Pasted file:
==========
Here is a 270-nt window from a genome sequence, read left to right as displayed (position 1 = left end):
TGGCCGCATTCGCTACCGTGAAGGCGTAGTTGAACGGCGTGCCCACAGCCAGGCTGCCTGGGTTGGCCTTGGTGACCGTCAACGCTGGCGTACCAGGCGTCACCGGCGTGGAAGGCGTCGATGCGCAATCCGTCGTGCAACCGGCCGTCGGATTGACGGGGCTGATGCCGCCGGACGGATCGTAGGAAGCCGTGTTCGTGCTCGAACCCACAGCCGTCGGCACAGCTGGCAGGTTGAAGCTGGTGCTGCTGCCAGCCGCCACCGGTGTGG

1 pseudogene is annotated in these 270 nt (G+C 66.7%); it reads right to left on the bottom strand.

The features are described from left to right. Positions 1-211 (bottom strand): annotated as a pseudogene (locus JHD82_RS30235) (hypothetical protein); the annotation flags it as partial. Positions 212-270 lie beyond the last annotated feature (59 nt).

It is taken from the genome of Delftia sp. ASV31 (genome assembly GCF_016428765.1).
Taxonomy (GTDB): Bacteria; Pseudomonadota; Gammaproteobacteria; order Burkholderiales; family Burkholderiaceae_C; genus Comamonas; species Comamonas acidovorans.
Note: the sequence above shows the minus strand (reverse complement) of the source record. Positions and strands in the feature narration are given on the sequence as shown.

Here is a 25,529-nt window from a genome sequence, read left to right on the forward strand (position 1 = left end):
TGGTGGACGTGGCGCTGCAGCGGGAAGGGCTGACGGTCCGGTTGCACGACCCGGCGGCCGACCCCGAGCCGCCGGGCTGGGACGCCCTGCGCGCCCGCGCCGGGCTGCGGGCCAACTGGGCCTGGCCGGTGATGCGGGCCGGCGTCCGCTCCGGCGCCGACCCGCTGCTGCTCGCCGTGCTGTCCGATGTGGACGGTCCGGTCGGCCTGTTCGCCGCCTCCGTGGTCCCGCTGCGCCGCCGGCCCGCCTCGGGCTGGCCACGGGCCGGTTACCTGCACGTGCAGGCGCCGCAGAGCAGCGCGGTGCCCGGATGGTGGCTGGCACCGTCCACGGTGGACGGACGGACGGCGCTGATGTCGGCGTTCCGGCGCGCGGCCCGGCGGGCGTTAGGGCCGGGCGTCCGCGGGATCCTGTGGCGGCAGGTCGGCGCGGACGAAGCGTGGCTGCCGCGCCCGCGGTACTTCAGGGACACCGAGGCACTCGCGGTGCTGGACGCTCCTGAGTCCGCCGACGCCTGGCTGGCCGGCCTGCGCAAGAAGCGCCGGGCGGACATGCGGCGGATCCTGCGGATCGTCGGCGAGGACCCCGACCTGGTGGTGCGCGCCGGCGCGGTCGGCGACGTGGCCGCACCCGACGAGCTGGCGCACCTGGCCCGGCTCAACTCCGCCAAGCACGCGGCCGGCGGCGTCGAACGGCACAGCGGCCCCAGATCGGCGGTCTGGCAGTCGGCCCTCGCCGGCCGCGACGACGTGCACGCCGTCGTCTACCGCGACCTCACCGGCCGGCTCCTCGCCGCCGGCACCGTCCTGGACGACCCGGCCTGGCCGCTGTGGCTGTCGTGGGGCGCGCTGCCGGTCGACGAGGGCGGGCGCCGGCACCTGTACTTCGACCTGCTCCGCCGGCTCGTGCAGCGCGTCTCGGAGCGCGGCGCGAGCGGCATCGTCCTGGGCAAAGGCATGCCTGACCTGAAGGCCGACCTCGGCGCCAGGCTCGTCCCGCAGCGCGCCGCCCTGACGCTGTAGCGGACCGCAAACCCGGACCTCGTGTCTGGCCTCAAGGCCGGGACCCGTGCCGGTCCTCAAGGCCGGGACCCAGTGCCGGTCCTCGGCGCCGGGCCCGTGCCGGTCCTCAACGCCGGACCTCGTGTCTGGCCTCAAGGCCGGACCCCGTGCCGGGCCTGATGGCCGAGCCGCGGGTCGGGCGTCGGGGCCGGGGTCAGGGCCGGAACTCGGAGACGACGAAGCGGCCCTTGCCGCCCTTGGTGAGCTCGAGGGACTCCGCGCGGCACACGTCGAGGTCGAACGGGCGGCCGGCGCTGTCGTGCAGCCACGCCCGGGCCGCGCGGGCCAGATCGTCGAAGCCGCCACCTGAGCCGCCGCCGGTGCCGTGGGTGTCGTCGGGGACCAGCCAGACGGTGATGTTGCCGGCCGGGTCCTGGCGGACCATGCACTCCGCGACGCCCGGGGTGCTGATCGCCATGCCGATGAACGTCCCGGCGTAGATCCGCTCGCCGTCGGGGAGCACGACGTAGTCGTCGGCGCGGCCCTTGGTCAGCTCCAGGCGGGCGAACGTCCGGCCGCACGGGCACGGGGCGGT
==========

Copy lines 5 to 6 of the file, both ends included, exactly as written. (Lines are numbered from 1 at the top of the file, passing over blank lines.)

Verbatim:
It is taken from the genome of Delftia sp. ASV31 (genome assembly GCF_016428765.1).
Taxonomy (GTDB): Bacteria; Pseudomonadota; Gammaproteobacteria; order Burkholderiales; family Burkholderiaceae_C; genus Comamonas; species Comamonas acidovorans.